MATTHEWS: Welcome back to HARDBALL, overlooking the U.S. Department of Homeland Security.
For the first time since September 11, 2001, National Guard troops have been ordered to patrol Logan International Airport in Boston. Governor Mitt Romney issued the order this morning and he joins us now from Boston. Governor, what will the army troops, the National Guard troops be able to do there that the airport police can‘t?
GOV. MITT ROMNEY ®, MASSACHUSETTS: Well, frankly, the real reason they‘re there is because we don‘t have enough airport security personnel and TSA personnel to man the double number of points for inspection that we‘ve had in the past. We‘ve always had one single place for security checkpoint.
Now we have a checkpoint at gates, as well as at the security point. We have to double our number of personnel, almost, and there just aren‘t enough people ready to do that. And that‘s why the National Guard has to step in and play that key role.
MATTHEWS: What do you make of Bob Baer, the expert who just came on and said that the problem now isn‘t so much the detection of metal objects that could‘ve been used—that certainly were used in 9/11 and could be used again, because these liquids are undetectable and therefore we‘re going to be in the situation that the Israelis are in, where you really have to detect the criminal intent of the passenger.
How are we going to have the logistical capability to conduct those kinds of lengthy examinations of people before they get on a shuttle to D.C., for example?
ROMNEY: Well, I think what this particular experience has taught us is one more time, the only way to effectively protect the homeland is not by inspecting every possible source of attack, but rather to do effective intelligence and counterterrorism work. That‘s what the British have shown us again.
You have to find the bad guys, reveal the plots before they carry them out, because the number of ways that people can attack us and the number of possible targets is so large that you can‘t protect every single asset, every single human, every single airplane, building, hospital, school. You have to find the bad guys and get them out of our country before they attack us.
MATTHEWS: Well, there‘s the tough stuff, because, as you know, you‘ve got to make decisions regarding civil liberties and national security which often come in conflict. How do we really do a great job of surveillance if we have people who are very concerned in this country about the Fourth Amendment and other guarantees of our freedom?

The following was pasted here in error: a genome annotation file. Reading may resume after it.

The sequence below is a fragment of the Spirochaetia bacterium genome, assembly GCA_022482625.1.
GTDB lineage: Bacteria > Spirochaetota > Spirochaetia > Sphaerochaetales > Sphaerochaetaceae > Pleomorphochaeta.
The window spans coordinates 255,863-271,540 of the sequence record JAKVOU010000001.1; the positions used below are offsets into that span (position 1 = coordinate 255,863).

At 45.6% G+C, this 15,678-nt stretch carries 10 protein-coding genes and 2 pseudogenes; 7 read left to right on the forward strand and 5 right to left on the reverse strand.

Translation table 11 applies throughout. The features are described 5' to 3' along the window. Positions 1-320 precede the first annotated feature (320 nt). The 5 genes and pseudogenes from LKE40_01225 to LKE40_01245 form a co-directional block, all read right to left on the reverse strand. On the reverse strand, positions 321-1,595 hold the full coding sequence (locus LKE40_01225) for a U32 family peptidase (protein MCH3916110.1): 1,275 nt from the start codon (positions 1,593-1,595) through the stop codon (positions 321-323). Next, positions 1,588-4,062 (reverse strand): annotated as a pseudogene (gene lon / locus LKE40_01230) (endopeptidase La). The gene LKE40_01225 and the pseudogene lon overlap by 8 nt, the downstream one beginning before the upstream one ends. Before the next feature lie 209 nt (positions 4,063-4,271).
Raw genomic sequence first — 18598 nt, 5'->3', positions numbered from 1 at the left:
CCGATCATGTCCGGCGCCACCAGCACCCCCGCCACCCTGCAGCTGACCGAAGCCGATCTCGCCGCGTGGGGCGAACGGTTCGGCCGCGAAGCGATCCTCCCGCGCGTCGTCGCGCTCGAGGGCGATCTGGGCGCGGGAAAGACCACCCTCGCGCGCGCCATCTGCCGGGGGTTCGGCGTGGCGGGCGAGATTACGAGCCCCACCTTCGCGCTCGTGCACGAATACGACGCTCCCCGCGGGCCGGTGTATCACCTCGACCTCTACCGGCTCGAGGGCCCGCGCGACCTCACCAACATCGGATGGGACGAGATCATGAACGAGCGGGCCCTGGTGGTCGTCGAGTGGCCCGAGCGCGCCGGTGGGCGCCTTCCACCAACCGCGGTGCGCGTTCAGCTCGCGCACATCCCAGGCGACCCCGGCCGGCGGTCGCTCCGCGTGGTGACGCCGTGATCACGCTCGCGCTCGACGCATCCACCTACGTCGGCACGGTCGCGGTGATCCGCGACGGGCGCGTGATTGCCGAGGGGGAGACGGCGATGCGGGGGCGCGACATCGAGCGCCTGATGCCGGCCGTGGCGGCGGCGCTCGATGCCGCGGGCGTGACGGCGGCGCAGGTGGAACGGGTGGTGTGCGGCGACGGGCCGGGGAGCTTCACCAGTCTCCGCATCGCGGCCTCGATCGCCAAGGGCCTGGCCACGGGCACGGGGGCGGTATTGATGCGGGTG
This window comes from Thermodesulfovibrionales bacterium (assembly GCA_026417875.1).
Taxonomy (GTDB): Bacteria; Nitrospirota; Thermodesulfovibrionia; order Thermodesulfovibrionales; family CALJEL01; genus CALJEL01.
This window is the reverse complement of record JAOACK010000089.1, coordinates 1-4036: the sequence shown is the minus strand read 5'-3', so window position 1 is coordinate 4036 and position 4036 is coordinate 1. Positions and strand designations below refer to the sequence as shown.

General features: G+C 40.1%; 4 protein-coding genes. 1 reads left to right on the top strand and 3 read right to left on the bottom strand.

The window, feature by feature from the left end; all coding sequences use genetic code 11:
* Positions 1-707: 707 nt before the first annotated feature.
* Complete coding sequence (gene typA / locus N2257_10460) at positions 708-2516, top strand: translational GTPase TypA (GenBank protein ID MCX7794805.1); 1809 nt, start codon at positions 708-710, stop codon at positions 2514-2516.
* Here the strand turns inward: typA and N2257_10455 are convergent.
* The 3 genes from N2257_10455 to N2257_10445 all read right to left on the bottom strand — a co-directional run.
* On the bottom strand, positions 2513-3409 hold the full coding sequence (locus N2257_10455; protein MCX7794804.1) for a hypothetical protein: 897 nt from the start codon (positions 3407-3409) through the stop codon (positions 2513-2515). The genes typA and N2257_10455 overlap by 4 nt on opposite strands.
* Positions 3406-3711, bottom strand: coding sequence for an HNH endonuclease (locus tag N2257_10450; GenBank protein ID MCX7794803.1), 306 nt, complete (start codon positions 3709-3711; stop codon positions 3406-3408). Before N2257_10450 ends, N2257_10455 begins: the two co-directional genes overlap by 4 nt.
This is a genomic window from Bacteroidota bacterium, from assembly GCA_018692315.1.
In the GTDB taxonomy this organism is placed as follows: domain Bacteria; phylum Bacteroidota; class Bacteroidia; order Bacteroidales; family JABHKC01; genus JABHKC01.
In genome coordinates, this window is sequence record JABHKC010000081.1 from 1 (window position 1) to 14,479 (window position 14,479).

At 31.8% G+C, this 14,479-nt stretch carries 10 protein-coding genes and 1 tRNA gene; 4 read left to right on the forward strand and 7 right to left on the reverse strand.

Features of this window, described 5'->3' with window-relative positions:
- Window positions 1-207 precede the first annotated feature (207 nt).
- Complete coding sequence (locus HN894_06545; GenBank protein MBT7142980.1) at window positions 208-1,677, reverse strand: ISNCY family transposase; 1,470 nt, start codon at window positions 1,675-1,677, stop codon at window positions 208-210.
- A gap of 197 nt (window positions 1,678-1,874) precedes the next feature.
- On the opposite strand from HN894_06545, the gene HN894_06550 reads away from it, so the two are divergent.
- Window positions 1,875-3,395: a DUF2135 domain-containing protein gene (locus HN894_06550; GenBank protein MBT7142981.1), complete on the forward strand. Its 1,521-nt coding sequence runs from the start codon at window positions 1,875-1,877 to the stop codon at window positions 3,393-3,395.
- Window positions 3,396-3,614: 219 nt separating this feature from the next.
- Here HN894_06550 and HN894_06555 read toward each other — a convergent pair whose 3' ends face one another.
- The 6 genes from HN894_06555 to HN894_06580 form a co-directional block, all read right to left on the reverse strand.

ROMNEY: Well, of course, we have to respect our Constitutional guarantees of freedom, recognize that the most important civil right we have is the right to life. And we need to make sure that our citizens are protected and don‘t lose their lives by virtue of not having done an effective job to survey those who would attack us.
Fortunately, in Great Britain, they have a very tough Patriot Act equivalent which allows them to do the kind of surveillance that identifies this plot before five or 10 aircraft end up killing all on board.
That‘s the most important thing that we have to do is to protect our citizens, and we can do it within a constitutional framework that we‘ve come to know and love. But intelligence work and counterterrorism has once again been proven as the only effective way to protect the homeland.
MATTHEWS: How do we do that? I‘m sure you‘ve traveled to Israel and gone through those interviews where they‘re very extensive. I remember back when I got out of the Peace Corps, they asked me what was I doing with a typewriter, was I going to write anything about the country, really invasive kinds of questioning to try to get at your political intent because that‘s the only way Israel has retained its 100 percent safety record with regard to hijacking. Can we get that tough?
ROMNEY: Well, we‘re going to be as tough as we have to be to protect our citizens from the kind of criminals that want to kill them. I was at Logan Airport today, as people were having their bags checked one more time just before they got on the aircraft.
They were checked first at the security checkpoint, now at the gate checkpoint. And I asked people going on board, do you find this intrusive, are you bothered by this? And they said, no, we‘re glad you‘re doing it. The American people want to be safe as they travel. They want the airline industry to be safe and effective and on time. They want the hotel industry to be able to accommodate passengers.
Look, this is an extremely high priority for our country, to protect our citizens, and the most effective tool we have currently is intelligence and anti-terrorism efforts. But, of course, we‘re also going to use every means of technology we have to protect citizens at the airport and to have those devices in place that can identify attack weapons and the like. But there‘s no way you can find every possible weapon and secure every possible target. It‘s just impossible. Instead, you have to go after the bad guys.
MATTHEWS: OK, thank you very much, Governor Mitt Romney of Massachusetts.
P.S. Gov. Pataki (NY) followed where they called up the national gaurd as well . . . and, as mentioned before, Schwartzeneger in CA did as well.